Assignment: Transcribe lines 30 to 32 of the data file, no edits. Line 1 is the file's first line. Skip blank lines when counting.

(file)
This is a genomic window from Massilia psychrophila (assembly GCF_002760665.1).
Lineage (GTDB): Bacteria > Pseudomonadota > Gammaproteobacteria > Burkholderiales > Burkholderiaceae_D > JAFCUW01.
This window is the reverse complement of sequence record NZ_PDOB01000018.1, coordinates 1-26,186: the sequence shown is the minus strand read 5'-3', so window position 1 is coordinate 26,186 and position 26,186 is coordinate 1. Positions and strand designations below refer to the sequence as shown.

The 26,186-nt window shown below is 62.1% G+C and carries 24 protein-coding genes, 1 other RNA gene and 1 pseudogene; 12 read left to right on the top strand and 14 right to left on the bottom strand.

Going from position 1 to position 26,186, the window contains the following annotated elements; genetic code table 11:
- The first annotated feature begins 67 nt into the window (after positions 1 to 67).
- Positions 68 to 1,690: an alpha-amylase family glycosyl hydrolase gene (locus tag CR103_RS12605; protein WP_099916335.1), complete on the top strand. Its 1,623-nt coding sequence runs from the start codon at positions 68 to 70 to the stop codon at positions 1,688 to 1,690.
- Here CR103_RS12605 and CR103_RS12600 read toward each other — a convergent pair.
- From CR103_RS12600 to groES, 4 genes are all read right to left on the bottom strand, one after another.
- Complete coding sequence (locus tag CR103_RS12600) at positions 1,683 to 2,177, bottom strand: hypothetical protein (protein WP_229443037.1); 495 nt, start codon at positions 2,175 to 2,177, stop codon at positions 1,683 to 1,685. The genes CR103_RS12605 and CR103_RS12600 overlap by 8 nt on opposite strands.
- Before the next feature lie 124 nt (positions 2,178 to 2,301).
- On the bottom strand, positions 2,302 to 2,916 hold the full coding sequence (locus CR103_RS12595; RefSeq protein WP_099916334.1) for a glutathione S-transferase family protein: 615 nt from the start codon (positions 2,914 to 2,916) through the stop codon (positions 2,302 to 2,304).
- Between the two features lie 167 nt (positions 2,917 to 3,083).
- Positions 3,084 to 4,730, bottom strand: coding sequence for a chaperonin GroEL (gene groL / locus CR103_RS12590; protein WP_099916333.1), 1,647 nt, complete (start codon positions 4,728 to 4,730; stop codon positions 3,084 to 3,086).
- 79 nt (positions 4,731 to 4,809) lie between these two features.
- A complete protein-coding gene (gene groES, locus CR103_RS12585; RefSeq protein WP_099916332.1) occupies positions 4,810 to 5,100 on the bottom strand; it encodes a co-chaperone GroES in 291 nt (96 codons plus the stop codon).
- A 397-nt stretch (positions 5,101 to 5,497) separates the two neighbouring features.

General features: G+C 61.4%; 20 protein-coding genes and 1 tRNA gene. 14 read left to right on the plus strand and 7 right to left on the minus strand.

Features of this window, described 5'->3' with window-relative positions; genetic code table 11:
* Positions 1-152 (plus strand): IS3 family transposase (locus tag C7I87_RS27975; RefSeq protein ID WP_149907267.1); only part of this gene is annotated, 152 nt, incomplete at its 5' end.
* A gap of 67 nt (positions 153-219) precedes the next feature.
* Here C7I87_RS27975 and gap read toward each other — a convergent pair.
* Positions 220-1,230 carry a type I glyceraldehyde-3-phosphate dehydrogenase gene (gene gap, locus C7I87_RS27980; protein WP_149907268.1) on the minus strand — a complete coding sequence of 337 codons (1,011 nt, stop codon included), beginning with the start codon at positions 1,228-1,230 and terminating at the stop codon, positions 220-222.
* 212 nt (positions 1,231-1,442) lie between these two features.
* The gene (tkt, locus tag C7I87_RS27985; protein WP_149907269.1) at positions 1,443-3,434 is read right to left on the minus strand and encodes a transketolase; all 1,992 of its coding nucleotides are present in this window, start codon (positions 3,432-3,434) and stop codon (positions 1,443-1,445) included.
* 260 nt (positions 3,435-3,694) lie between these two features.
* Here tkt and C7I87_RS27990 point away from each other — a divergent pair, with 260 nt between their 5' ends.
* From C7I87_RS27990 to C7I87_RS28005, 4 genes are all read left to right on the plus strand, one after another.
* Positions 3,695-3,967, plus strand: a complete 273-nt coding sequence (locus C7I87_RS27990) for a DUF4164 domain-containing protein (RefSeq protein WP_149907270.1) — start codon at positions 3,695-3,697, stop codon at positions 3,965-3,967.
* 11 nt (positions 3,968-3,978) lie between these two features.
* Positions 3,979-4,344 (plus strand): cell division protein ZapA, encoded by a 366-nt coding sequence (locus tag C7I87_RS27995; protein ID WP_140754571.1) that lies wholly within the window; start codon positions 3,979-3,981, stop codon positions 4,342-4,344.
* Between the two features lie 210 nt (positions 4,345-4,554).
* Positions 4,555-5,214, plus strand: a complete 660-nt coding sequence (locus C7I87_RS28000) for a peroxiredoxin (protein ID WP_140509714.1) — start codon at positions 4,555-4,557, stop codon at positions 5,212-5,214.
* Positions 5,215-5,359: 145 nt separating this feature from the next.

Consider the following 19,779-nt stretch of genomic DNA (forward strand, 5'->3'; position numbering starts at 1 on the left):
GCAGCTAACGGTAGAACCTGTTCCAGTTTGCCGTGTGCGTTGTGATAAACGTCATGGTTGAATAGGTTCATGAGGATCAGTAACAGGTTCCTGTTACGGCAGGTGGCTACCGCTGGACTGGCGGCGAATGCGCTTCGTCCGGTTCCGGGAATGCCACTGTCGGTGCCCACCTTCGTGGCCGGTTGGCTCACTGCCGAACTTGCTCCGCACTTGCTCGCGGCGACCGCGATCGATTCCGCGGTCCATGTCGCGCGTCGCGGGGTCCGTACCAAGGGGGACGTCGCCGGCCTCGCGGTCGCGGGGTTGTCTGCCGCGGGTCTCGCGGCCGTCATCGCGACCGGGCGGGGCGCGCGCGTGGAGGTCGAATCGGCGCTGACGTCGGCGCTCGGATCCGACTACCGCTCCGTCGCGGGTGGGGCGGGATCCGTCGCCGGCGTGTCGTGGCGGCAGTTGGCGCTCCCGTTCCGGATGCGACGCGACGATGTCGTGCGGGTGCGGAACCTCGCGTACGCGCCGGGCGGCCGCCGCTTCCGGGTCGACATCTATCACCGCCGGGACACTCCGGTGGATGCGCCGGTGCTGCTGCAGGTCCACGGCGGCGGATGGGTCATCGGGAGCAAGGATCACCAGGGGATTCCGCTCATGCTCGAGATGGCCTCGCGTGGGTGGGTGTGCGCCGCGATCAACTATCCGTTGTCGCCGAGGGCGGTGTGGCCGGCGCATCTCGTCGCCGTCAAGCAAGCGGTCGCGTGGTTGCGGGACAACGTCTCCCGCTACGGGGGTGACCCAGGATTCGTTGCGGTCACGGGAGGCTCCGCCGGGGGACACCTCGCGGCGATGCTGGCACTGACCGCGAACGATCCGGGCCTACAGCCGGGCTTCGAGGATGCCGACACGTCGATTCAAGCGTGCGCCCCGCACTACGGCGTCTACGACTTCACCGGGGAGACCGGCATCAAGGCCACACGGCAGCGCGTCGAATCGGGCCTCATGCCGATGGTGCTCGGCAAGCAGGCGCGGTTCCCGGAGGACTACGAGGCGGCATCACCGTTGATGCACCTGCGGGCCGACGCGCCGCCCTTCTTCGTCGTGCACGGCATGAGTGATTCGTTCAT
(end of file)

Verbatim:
* 11 nt (positions 3,968-3,978) lie between these two features.
* Positions 3,979-4,344 (plus strand): cell division protein ZapA, encoded by a 366-nt coding sequence (locus tag C7I87_RS27995; protein ID WP_140754571.1) that lies wholly within the window; start codon positions 3,979-3,981, stop codon positions 4,342-4,344.
* Between the two features lie 210 nt (positions 4,345-4,554).